Another angle that's also been mentioned is that there are a lot of bright people around. Reminds me of starting university -- the professor would crack a rather esoteric joke, and unlike high school, where me and a few friends would get it, half the class would laugh. It's really stimulating being around so many bright people.

    I find SlashDot amusing; it has a simpler voting process: nodes max out at +5 and min out at -1. Ones 'karma' is related to the nodes one posts .. I was on my personal page on SlashDot a while back and saw that my karma was 'excellent' .. that's nice. SlashDot is interesting, but some of the posts are duplicates and some are just plain misguided, but there's enough interesting stuff that I go back every once in a while.

    I like to help out, stay in touch with a few people so that when I have a question, there's somewhere I can go. Beats banging my head against the wall for an hour. With PerlMonks, I can cut that down to ten minutes, then I clean up the broken drywall and spilled coffee and post my query.

    Alex / talexb / Toronto

    Life is short: get busy!

Re: What's the secret of this community?
by Juerd (Abbot) on Jul 13, 2004 at 10:52 UTC
Re: What's the secret of this community?
by zentara (Archbishop) on Jul 13, 2004 at 14:39 UTC
    Sh....don't mention this to anyone, but a large proportion of the monks here are actually aliens from outer space. We are on a "mission from God" to save the world from Visual Basic and Java.

    I'm not really a human, but I play one on earth. flash japh
Re: What's the secret of this community?
by exussum0 (Vicar) on Jul 15, 2004 at 10:58 UTC
    Well, for one, I think there is a great set of people who run the site. They aren't fanatics. Quite open to suggestions. I can't say that they do, but they act as if they are there to serve their community. Maybe it's a bit of an ego trip to say, "Here. We've built the pool and play life guard."

    From that, they grant everyone (in short time) almost similar powers, using their own higher powers to either improve on the site structure or "protect" it. We all can vote and show our own approval/disapproval of content. Take any user and look at their lowest and highest rep'd nodes. As a whole, usually, not all the time, makes the right decision on using their votes. There are some high and low ranking nodes that I don't agree with, but we are all entitled to opinions, no? :)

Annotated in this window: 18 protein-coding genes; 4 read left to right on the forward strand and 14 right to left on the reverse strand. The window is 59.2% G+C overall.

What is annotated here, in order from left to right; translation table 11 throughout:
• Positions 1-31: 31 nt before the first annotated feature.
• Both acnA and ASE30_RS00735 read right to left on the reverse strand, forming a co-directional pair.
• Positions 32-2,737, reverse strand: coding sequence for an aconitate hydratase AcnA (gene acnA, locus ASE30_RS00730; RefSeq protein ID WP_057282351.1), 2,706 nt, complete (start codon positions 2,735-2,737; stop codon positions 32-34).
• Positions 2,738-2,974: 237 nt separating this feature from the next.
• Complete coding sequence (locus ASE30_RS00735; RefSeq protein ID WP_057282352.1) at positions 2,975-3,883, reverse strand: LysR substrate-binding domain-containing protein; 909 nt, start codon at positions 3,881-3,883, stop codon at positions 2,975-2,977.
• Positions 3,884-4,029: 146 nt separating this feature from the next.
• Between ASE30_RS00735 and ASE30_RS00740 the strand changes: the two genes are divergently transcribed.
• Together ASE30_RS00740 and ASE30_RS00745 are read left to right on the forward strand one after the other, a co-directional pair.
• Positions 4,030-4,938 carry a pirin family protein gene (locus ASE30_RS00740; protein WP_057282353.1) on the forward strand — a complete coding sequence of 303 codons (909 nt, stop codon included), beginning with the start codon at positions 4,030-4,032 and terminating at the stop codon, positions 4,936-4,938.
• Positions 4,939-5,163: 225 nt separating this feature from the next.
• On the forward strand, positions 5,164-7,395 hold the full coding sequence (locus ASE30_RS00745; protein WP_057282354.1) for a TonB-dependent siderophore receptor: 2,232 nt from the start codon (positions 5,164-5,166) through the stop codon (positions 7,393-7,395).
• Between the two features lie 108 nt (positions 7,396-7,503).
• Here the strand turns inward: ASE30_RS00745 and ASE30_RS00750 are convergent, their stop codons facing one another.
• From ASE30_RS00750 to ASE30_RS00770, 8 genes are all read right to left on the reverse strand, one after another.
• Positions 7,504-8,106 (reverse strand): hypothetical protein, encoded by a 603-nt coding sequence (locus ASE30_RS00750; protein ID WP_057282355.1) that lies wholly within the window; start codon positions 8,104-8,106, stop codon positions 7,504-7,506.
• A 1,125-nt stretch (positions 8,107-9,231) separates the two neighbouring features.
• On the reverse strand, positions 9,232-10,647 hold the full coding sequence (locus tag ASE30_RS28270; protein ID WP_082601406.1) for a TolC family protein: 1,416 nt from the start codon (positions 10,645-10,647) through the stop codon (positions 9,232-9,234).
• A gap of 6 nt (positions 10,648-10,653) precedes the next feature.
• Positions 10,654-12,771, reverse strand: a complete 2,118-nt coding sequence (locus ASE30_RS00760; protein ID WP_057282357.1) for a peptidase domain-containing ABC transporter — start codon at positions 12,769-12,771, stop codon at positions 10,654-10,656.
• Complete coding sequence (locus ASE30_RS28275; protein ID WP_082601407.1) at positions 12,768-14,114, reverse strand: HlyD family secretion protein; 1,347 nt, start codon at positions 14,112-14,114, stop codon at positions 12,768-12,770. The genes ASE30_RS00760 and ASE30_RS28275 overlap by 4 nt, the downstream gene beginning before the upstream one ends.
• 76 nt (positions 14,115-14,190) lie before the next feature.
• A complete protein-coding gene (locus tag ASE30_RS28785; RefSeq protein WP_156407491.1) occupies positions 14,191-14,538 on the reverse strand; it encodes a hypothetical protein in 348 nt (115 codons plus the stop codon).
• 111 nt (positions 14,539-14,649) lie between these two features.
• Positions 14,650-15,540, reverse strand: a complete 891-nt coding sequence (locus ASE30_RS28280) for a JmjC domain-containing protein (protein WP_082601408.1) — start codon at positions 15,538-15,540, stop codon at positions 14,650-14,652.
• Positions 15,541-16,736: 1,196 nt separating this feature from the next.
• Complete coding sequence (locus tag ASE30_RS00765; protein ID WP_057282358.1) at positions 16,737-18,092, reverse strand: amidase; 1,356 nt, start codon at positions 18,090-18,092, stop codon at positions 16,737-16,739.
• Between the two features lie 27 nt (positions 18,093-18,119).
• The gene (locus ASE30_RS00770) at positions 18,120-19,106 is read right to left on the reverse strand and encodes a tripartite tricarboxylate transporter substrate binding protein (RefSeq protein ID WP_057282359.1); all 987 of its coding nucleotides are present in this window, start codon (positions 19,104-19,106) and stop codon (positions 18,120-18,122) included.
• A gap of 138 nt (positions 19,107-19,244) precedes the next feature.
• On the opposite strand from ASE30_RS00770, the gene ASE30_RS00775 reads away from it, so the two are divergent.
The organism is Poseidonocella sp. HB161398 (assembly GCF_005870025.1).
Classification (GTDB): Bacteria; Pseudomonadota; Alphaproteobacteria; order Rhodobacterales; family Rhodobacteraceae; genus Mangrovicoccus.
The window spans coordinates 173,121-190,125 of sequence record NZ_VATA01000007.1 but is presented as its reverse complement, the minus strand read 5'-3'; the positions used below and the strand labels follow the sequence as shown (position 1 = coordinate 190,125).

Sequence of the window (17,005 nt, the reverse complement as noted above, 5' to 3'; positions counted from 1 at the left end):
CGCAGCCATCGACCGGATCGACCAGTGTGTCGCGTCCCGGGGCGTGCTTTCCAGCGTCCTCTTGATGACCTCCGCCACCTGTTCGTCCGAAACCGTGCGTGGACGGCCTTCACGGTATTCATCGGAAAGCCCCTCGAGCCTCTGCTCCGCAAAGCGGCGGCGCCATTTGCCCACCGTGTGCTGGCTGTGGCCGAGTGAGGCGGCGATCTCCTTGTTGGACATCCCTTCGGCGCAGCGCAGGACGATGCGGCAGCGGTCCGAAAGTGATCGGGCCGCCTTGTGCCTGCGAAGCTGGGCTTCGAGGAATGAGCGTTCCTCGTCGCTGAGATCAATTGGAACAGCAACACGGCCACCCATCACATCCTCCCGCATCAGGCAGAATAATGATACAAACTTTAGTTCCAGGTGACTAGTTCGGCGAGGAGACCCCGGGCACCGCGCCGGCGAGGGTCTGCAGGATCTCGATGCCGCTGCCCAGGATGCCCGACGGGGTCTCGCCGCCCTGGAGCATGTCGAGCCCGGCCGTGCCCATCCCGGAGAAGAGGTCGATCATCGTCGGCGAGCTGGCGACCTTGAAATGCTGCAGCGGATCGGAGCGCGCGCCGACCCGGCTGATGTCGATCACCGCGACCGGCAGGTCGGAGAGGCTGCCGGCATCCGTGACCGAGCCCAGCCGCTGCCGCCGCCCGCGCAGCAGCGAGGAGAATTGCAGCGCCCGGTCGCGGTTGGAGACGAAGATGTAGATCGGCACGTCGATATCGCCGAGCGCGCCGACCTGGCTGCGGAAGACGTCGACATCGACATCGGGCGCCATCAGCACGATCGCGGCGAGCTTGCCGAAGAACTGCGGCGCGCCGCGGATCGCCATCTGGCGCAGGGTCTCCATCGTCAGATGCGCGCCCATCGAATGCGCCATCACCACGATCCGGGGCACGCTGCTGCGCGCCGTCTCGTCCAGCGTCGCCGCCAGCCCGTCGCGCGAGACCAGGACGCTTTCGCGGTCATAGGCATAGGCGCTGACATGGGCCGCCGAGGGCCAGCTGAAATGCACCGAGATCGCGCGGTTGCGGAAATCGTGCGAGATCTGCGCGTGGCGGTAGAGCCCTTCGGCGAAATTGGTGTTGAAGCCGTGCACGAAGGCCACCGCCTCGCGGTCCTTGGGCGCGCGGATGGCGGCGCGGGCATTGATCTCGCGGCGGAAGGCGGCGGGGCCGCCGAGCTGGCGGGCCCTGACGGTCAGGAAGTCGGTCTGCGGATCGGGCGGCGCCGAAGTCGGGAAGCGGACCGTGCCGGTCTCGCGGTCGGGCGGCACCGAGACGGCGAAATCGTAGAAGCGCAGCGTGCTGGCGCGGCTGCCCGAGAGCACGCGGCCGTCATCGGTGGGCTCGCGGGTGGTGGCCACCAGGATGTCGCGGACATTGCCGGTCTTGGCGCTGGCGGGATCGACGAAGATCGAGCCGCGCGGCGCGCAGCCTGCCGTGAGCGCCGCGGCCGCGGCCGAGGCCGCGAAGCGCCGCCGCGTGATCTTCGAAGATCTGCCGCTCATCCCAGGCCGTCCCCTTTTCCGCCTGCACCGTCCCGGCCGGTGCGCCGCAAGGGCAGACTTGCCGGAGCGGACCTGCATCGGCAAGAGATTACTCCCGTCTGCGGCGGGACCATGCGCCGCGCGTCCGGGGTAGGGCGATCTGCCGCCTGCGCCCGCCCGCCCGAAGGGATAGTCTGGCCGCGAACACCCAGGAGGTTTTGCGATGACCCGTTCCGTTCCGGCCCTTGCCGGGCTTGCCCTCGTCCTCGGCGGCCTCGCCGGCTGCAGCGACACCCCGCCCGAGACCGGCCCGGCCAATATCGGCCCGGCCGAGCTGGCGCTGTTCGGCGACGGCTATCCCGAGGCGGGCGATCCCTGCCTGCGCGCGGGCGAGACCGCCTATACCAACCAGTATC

On top of it, we all have a common interest. What it is, is hard to say. 'cause It's not just perl. (Someone will poke fun at me 'cause I do know java. I'm of the few monks who like both java and perl and study them deeply). Look at the discussions you see on just general programming, on interacting with the community, on poetry, and if asked correctly, security.

    It's not just the more general idea of the community aspect of the site, because you can go to some places, ask a question, and get treated like crap from everyone w/. We are a community that wishes to grow and become something better. Here, if you get flamed, it's either because you refuse to listen on how to get help, or someone is being an idiot. In the latter case, they are acting on their own and not as a group of idiots. But on par, you will have someone help you get to the answer, regardless how well you ask it.

    Bart: God, Schmod. I want my monkey-man.

Re: What's the secret of this community?
by muba (Priest) on Jul 16, 2004 at 18:53 UTC
    Another very important factor that's not yet mentioned, I think, is that you can customise almost everything.
    You can use CSS to change the look-and-feel. You can select themes to have even more power of the way CSS behaves. You can select which nodelets you want to see and which you don't want to see. TIMTOWTDI: you can check for new nodes using the New Nodes link or by category by using the Monastery Gates, SoPW, Discussions, Cool Uses for Perl etc links.
    There is the Personal Nodelet in which you can put links to nodes or even to other pages.
    There is the home node in which you can say who you are in every way you want. There are the scratch pads which allow you to easily store notes, reminders and/or links on the site, be it public or private (and with the recent change you can have both public and private scratch pads!).

    "2b"||!"2b";$$_="the question"

Log In?

What's my password?
Create A New User
Node Status?
node history
Node Type: monkdiscuss [id://373857]
Approved by grinder
Front-paged by Old_Gray_Bear
and all is quiet...

How do I use this? | Other CB clients
Other Users?
Others cooling their heels in the Monastery: (4)
As of 2018-06-25 01:27 GMT
Find Nodes?
    Voting Booth?
    Should cpanminus be part of the standard Perl release?

    Results (126 votes). Check out past polls.